I’m sitting here and wondering about my child. Where is he? Has he eaten? Is he drunk? Is he clean? Does he have a decent bed? All these thoughts and more are roaming through my mind and running rampant and long, sprinter and marathoner combined. I can’t believe we, his step-father and I, his sister, his brother. None of us can reach him because he desperately wants a name other than the one I gave him on the day of his birth. He wants the cars, a beautiful woman, wealth, and most importantly he wants a name in the streets. It seems that he runs away from normal life, he shuns us, in pursuit of something which too often concludes in a very finite list of destinations.
My Christian girlfriends tell me that I shouldn’t burn bread on my son and call out what might be his destiny. My Muslim friends are angry on my behalf. They know me to be a good woman. I don’t love churches but I do love God. I seek, in my first thoughts of the day, to please Him and to love my children. That’s the nascent point of my desires in this world. Wanting a successful career as a writer is only important for two reasons and they are to follow my passions and to support my children. For me, men come and go. I don’t get that bent out of shape over romance. Oh, I might cry a few tears here and there and I might even mutter a few ‘mf’s’ under my breath. But that’s about it. My God. My four children.
My son’s behaviours have now surpassed the guilt I felt over the way I haphazardly raised him. I did what I knew with what I knew. But there is one thing I will attest to all the angels in Paradise: he knows that I love him. I know he knows this because he uses it with scalpel like precision whenever it suits his needs. I’m not the parent who won’t accept their children. I understand humanity. So I would not turn away from him for addiction, for mental illness, for anything treatable. What is hardening my heart is the fact that he won’t help himself. He sees his nature as one to be used for his needs. He does not hear our cries or see our suffering when he appears, red-eyed, loud, obnoxious, and it seems that he feels no shame out on the streets asking people for money. My son is not well and what has moved him to the point of insanity is all of the opportunities he has had and how these things have been tainted by life, racism, lies, and inconsistencies. He believes himself to be resilient and I hope he’s correct. I hope to look up, 54 years from now, celebrating my 100th birthday and see him there. Old, grey, fat, and surrounded by his children. That’s what I want more than anything. I just want to see my son grow old in freedom.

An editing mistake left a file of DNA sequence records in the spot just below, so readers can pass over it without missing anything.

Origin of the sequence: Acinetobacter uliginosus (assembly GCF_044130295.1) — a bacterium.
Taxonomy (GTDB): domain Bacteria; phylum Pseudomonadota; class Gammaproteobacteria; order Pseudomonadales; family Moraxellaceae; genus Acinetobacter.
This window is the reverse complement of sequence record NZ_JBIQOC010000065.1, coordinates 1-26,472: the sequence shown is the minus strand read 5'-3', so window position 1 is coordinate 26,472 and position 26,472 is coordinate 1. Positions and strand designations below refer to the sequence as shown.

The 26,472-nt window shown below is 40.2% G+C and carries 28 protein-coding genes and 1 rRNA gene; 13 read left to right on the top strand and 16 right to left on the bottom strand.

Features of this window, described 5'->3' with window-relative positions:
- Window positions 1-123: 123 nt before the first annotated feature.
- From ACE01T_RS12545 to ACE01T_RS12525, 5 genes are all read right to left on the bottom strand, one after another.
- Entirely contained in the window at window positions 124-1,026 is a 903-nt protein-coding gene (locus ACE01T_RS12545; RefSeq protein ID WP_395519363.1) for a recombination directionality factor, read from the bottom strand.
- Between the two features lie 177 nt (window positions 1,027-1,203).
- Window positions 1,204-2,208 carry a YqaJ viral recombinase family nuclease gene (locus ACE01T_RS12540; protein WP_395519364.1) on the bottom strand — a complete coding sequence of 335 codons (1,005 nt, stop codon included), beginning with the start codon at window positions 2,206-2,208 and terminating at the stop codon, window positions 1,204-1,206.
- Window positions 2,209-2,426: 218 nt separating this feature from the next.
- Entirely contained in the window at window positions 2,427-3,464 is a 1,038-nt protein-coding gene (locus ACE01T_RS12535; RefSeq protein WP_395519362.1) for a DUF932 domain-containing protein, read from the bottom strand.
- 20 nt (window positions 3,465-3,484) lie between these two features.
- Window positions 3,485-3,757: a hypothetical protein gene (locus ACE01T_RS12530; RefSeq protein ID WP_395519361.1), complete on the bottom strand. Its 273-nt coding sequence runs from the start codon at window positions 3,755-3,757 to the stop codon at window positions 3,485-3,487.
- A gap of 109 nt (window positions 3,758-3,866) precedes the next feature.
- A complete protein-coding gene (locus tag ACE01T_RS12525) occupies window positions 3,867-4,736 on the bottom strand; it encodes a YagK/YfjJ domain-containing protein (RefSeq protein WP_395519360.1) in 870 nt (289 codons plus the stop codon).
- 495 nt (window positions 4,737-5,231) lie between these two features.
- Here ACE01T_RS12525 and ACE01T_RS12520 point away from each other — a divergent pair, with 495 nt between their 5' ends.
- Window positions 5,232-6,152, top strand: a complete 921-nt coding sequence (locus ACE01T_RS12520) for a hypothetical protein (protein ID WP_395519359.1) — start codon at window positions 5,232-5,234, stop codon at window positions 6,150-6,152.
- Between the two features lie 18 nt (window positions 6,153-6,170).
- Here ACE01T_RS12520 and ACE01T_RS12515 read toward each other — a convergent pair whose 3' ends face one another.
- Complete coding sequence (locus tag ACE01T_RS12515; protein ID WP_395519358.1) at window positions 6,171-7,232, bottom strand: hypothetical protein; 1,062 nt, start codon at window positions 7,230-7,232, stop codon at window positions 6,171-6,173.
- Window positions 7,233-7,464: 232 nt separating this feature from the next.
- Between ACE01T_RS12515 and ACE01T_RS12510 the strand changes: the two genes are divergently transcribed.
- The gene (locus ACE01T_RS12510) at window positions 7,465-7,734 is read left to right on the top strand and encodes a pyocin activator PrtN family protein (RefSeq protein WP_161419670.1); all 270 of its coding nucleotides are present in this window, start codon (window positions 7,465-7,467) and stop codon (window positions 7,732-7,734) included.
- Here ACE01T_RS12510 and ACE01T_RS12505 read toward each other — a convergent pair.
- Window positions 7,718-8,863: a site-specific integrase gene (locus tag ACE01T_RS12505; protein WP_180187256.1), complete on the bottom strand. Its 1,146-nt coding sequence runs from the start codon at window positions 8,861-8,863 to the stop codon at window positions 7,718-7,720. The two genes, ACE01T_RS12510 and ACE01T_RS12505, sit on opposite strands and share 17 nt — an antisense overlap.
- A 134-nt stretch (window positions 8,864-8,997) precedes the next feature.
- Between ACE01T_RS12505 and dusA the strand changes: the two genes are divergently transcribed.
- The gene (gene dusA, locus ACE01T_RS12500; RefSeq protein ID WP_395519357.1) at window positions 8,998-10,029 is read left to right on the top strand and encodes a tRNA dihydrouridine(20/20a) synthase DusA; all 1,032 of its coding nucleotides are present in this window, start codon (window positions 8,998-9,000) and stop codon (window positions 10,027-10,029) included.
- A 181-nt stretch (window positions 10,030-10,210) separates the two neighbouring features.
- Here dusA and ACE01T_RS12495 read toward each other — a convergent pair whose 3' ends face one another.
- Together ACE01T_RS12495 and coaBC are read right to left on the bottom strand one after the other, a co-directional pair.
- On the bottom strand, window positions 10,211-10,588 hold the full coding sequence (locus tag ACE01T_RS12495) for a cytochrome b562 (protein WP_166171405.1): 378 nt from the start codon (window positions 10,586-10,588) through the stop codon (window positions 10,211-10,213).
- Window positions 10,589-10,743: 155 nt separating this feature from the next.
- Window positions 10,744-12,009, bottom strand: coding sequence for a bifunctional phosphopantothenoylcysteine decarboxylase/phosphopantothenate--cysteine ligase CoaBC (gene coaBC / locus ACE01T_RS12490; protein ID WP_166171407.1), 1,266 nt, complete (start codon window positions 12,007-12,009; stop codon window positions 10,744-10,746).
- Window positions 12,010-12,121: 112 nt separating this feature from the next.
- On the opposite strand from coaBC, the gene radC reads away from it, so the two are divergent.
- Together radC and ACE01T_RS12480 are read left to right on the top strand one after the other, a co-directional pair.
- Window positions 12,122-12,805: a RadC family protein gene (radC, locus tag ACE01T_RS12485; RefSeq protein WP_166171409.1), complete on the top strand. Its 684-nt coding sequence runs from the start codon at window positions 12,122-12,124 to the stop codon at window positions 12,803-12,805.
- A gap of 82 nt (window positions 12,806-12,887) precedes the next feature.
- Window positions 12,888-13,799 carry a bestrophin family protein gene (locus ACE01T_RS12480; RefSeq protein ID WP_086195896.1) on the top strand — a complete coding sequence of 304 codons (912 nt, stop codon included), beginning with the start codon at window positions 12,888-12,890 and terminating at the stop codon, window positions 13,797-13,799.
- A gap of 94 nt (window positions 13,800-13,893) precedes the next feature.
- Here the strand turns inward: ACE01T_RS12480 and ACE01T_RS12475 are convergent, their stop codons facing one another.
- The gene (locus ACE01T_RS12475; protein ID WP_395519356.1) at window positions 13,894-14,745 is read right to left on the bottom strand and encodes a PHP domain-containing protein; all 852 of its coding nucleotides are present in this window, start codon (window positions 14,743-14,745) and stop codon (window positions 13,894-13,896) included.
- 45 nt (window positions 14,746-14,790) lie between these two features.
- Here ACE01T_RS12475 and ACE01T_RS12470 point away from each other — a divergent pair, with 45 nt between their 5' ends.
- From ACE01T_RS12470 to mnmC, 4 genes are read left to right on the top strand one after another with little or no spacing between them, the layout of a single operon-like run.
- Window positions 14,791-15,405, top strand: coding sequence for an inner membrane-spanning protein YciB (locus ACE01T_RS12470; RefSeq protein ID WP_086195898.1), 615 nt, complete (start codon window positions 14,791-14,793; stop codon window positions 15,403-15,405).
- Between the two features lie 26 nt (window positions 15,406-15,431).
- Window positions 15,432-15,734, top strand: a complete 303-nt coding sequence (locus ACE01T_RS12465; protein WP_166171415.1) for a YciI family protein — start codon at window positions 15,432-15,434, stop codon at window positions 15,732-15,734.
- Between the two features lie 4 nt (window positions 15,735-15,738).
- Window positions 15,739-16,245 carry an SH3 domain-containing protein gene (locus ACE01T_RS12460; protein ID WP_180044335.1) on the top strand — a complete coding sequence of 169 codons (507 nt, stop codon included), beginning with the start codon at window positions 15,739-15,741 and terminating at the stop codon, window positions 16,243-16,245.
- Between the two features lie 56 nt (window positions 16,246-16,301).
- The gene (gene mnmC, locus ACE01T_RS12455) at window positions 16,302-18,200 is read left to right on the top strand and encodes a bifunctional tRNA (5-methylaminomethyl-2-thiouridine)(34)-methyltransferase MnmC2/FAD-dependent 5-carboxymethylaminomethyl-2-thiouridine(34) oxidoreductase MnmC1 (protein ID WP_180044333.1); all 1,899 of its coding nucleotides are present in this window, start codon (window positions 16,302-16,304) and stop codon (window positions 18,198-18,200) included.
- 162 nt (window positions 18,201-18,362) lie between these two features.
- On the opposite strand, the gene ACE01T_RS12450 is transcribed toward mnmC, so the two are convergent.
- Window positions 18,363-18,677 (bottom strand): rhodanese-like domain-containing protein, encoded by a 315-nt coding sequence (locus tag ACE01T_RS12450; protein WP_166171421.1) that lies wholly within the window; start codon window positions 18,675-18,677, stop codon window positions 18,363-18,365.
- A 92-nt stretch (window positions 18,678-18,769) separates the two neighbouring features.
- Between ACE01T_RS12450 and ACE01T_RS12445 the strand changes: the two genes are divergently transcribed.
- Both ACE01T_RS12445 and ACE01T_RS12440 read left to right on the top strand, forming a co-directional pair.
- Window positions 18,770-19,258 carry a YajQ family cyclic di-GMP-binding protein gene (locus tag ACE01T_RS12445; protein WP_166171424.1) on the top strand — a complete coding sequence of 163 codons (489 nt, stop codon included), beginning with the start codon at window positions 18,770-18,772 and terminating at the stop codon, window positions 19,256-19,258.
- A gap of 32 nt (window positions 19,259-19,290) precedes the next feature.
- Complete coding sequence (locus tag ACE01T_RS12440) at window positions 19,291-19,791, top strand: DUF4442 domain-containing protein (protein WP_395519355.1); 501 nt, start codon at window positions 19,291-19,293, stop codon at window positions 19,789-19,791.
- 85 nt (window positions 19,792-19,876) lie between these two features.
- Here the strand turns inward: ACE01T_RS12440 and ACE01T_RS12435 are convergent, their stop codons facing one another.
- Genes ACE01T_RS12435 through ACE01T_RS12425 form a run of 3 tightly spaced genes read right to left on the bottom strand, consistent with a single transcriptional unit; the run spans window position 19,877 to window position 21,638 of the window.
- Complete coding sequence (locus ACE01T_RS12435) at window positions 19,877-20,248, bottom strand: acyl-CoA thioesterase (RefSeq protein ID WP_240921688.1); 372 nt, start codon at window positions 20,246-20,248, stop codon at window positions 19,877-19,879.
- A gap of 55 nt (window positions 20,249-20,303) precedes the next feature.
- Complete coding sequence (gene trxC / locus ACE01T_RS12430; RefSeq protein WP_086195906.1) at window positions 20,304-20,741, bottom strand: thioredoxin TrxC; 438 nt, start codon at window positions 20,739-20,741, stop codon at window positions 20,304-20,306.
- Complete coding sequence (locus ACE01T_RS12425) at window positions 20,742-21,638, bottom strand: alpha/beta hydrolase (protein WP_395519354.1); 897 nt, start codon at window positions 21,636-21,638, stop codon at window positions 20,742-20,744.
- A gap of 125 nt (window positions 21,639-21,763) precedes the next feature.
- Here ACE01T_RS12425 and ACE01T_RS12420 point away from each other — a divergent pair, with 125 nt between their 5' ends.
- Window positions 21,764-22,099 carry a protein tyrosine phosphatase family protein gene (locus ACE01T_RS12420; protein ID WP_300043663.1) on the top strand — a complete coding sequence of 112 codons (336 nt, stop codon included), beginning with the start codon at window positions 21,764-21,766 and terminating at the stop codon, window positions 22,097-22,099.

We have tried to reach him. We have tried to help him. Stretching out our arms to him has caused us to let parts of our own lives to slip through our fingers. He idolizes those people who populate BET. He listens to what can only loosely be called music. The same young man who would sit through two hours of Korean Ballet. The same young man who would draw you as beautifully as Kodak could take your picture. The same young man who would sit and listen to Sarah Vaughan croon. He refuses to recover, to come back, from his childhood dreams, hurts, pains and disappointments. It seems that his greatest addiction is punishing us. That’s just how it seems.
What hurts more than anything is that he isn’t alone. You have sons too. Your sons are just as precious to you as mine is to me. Tell me, because I don’t think God made me smart enough to figure this one out. What is the value of a name in the streets when it’s placed next to the state versus, or on a tombstone, or on a name tag in the state mental health facility? All this refusal to accept that in life the best we can do is to get up in the morning, go to work, have a good dinner, share a laugh, and drive a slightly used car. But our sons act as if those things are death.
You can’t make a grown person do anything. A task worthy of Hercules and Atlas is to make a child in a grown man’s body do anything. I know this fact to be irrefutable. But I can still pray that it isn’t true. I can still hope that it isn’t true. I can still dream my dreams, if they are all I will ever have, that my son will be there when it’s time for me to say goodbye. The converse is too much for me. It’s just too much for too little. To have strangers cheer for you, yell your street name, and risk having the minister say your name that last time while your mother screams your name in that graveyard. I can’t see the return on that infernal investment.
The streets? A place where paranoia is required. Where women only smile after you show them the money. Where random bullets take the poor and homeless as well as the rich and famous. The streets are the ante-chambers to the death house. The cars they show on the television? Rented! The houses? Rented! The fame? Too fleeting to even call it a good thing. What lasts? A second in time. The cost? The lives of so very many. “Oh what needless pain we bear.” I heard that in church so many times. And the next line, “will there be peace in the valley for me?” This is a song about living after death. There is peace to be found in this life however, none of it is found in the streets.
I sleep with a full belly. I bathed in a clean place. I am wearing clean clothes. I will sleep in a clean bed. For my son and yours I wish the same.